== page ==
Death row prisoner Tangaraju Suppiah was hanged at dawn today as Singapore proceeded with its first execution in months despite protest from the United Nations and British tycoon Richard Branson.
When contacted, anti-death penalty activist Kokila Annamalai confirmed that the execution was carried out.
A spokesman for the Singapore Prison Service meanwhile told AFP that Tangaraju "had his capital sentence carried out" at Changi Prison.
Tangaraju, 46, was convicted in 2017 of "abetting by engaging in a conspiracy to traffic" 1,017.9g of cannabis.
The amount was twice the minimum amount that merits the death sentence under Singapore's drug laws, some of the toughest in the world.
He was sentenced to death in 2018.
His family had pleaded for clemency as well as a retrial, while Branson, who has been vocal against Singapore's use of the death penalty, questioned its effectiveness as a deterrent.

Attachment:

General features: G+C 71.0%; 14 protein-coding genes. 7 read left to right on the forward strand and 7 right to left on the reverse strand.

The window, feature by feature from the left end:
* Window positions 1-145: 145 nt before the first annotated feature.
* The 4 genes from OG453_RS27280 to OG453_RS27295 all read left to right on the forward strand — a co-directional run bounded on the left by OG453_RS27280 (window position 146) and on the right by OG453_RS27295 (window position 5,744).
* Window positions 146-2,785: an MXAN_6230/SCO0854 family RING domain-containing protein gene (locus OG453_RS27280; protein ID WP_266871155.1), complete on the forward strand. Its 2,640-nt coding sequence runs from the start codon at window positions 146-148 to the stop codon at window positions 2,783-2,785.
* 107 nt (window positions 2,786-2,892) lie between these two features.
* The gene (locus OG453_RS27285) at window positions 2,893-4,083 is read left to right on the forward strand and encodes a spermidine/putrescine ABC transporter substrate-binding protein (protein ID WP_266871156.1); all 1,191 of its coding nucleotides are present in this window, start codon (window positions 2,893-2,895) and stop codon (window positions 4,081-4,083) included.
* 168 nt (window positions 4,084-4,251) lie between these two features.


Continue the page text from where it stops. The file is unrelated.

"Killing those at the lowest rungs of the illicit drug supply chain... is hardly effective in curbing an international trade worth hundreds of billions every year," he said on April 25.
"Singapore is an otherwise wonderful country, so it's very sad to see some of its policies harking back to colonialism, and even reminiscent of medieval times."
The United Nations Human Rights Office meanwhile expressed concern over "due process and respect for fair trial guarantees".
"The UN Human Rights Office calls on the authorities not to proceed with his execution," it said yesterday.